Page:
Can I Work With My Spouse?

The idea that having a “bulldog” divorce lawyer for a divorce case is the best way to go is a myth. In some cases, of course, a more aggressive, court-minded attorney approach may be needed, but rarely is that necessary all the time, and rarely is it needed at the start of a divorce. Going back and forth to court for a divorce is usually more expensive, more stressful and drags out the case longer for everyone involved. In addition, when a judge makes major life choices for you because you and your spouse can't decide on your own, you're likely to be less than happy with the outcome.

Make sure your attorney is open to working with your spouse to reach agreements so you can avoid a prolonged, expensive divorce. Of course, you still want an attorney who is willing to go to court and has experience in divorce trials in case it becomes necessary in your divorce. What you are looking for here is an attorney who doesn't believe that a very aggressive approach is the only way to go.

Ultimately, you will want to select an attorney who you trust and feel confident in, ideally one who has experience in divorce and specifically the issues that will be a part of your own case. Having the right attorney on your side won't necessarily make the journey any easier, but it will prevent the addition of unnecessary stress, frustration and other negative emotions into your case, giving you the space you need to focus on your well-being and your family as the process unfolds.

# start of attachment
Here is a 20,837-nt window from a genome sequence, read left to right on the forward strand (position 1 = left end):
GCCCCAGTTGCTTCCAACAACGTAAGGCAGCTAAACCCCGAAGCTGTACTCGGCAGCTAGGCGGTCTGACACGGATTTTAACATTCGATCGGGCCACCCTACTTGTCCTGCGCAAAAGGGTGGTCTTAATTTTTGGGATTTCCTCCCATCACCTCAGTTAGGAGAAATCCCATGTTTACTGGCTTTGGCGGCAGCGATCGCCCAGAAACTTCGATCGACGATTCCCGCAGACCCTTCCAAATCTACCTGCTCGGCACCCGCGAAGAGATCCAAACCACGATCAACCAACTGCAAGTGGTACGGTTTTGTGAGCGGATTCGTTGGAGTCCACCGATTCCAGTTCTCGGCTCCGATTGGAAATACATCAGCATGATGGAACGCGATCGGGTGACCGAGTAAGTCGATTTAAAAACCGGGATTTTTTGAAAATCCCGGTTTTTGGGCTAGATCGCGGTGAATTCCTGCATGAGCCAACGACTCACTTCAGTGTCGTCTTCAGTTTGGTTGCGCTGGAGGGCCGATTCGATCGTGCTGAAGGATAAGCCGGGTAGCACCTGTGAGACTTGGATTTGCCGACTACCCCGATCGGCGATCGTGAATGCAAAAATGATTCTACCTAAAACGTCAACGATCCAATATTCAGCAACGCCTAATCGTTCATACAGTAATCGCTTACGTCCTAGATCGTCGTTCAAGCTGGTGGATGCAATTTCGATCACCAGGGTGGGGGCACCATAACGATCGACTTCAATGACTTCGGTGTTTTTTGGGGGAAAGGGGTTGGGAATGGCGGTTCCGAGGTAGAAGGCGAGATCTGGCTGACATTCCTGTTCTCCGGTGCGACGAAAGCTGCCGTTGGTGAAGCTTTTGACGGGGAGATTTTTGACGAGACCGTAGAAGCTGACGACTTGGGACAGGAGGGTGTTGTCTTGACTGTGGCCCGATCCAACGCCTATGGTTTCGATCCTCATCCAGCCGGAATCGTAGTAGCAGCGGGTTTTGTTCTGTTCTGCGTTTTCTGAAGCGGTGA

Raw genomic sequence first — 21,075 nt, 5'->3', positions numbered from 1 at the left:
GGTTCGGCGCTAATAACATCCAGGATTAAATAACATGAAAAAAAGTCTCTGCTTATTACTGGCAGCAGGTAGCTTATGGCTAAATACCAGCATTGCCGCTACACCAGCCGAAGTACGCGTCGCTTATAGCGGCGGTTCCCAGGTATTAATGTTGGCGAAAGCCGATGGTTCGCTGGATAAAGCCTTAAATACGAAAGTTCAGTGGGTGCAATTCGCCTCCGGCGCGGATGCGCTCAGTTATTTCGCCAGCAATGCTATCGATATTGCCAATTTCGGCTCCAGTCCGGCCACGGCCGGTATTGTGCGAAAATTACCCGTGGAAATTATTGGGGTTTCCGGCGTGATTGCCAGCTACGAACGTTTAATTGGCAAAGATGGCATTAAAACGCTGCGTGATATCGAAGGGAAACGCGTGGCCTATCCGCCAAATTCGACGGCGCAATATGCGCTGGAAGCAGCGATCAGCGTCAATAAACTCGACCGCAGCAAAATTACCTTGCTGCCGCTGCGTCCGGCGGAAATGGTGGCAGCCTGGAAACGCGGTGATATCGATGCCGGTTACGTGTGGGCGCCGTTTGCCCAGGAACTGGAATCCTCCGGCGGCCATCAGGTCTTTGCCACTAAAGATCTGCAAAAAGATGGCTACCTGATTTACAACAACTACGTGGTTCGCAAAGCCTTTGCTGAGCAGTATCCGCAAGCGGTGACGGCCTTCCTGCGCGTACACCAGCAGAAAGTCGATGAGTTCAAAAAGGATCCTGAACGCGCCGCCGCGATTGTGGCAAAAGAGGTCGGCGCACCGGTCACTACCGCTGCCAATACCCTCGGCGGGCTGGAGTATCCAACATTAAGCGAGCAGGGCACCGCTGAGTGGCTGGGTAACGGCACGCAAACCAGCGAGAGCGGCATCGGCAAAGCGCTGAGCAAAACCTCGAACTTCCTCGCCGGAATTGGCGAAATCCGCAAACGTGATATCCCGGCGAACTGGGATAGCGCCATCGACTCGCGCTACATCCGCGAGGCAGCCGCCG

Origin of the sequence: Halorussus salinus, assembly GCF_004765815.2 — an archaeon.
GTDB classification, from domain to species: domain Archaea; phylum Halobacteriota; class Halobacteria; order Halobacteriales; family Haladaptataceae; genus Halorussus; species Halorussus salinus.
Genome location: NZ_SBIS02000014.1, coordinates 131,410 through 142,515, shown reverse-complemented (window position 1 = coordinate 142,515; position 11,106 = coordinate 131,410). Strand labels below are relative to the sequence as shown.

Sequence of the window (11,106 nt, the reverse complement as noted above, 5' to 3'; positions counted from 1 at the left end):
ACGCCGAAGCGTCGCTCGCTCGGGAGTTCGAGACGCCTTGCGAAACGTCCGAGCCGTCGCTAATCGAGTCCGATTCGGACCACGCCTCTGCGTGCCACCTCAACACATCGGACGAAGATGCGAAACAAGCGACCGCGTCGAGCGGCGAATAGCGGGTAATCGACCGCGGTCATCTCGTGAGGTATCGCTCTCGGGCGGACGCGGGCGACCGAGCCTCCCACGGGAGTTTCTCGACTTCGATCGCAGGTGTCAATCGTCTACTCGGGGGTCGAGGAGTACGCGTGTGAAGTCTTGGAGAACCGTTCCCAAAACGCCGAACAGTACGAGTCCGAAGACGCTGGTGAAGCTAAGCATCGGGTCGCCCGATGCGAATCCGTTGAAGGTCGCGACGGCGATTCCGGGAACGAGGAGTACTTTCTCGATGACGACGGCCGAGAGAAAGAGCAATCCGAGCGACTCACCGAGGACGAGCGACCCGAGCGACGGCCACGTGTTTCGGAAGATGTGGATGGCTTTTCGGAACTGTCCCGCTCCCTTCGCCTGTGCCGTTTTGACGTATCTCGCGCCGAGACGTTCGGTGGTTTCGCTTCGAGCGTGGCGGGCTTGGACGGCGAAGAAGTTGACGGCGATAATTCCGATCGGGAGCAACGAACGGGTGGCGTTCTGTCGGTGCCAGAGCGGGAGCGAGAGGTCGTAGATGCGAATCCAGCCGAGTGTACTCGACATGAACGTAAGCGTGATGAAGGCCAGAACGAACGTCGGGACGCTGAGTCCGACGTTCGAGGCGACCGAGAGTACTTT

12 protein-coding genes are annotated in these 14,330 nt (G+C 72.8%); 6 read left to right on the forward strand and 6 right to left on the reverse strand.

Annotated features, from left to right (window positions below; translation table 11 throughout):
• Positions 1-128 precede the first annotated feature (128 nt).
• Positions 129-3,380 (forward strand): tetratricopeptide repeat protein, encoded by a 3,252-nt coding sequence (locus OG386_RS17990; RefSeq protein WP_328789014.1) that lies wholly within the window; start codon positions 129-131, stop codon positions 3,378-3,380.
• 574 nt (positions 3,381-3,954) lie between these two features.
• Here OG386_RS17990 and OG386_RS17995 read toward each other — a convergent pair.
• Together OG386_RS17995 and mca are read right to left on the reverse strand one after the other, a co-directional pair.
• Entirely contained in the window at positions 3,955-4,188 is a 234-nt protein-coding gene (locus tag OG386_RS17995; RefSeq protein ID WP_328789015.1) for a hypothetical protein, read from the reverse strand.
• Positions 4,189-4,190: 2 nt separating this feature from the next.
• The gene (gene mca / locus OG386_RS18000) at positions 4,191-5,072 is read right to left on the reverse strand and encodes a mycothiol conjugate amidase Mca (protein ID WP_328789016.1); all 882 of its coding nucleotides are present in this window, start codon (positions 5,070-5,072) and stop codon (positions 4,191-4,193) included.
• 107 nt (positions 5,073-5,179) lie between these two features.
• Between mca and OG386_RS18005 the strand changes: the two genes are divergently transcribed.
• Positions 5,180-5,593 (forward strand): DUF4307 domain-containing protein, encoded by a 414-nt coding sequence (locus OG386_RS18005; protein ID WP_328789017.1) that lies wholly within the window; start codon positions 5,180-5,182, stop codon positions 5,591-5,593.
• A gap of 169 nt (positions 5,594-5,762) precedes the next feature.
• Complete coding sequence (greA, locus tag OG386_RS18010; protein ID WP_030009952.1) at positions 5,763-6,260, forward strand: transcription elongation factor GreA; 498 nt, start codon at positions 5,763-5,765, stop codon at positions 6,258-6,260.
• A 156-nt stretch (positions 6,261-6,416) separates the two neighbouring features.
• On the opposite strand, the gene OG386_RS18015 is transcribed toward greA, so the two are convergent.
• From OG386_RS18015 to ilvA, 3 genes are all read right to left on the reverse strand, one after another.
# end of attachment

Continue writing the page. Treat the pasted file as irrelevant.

About the Author

Gordon Shayne

Gordon N. Shayne Family Law / Divorce Lawyer Phone: (904) 544-6855 Gordon N. Shayne's field of practice is devoted to Family Law/Divorce case throughout the State of Florida


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With over 35 years of experience, Mr. Shayne has had a legal career fighting for the rights of his clients while focusing his practice exclusively on Divorce, Child Custody and other Family Law Matters. Our services are available throughout the State of Florida.